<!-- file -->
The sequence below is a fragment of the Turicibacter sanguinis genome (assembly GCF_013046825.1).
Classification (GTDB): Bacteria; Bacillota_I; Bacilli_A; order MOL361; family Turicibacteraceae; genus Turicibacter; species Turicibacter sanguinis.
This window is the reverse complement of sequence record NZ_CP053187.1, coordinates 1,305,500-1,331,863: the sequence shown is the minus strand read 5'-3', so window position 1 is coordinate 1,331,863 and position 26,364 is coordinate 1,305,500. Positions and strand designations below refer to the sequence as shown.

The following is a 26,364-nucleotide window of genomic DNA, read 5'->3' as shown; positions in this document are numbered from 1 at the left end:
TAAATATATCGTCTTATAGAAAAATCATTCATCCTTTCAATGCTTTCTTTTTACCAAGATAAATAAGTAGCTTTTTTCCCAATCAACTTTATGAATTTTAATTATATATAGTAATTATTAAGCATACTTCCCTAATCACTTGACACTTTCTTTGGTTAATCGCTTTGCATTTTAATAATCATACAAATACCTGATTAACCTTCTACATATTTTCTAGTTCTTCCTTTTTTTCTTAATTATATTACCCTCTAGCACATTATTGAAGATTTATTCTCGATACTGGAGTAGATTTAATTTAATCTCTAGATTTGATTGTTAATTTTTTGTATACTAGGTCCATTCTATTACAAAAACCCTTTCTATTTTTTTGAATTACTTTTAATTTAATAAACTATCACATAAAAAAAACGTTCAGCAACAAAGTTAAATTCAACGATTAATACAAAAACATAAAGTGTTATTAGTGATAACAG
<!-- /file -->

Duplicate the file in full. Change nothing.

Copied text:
The sequence below is a fragment of the Turicibacter sanguinis genome (assembly GCF_013046825.1).
Classification (GTDB): Bacteria; Bacillota_I; Bacilli_A; order MOL361; family Turicibacteraceae; genus Turicibacter; species Turicibacter sanguinis.
This window is the reverse complement of sequence record NZ_CP053187.1, coordinates 1,305,500-1,331,863: the sequence shown is the minus strand read 5'-3', so window position 1 is coordinate 1,331,863 and position 26,364 is coordinate 1,305,500. Positions and strand designations below refer to the sequence as shown.

The following is a 26,364-nucleotide window of genomic DNA, read 5'->3' as shown; positions in this document are numbered from 1 at the left end:
TAAATATATCGTCTTATAGAAAAATCATTCATCCTTTCAATGCTTTCTTTTTACCAAGATAAATAAGTAGCTTTTTTCCCAATCAACTTTATGAATTTTAATTATATATAGTAATTATTAAGCATACTTCCCTAATCACTTGACACTTTCTTTGGTTAATCGCTTTGCATTTTAATAATCATACAAATACCTGATTAACCTTCTACATATTTTCTAGTTCTTCCTTTTTTTCTTAATTATATTACCCTCTAGCACATTATTGAAGATTTATTCTCGATACTGGAGTAGATTTAATTTAATCTCTAGATTTGATTGTTAATTTTTTGTATACTAGGTCCATTCTATTACAAAAACCCTTTCTATTTTTTTGAATTACTTTTAATTTAATAAACTATCACATAAAAAAAACGTTCAGCAACAAAGTTAAATTCAACGATTAATACAAAAACATAAAGTGTTATTAGTGATAACAG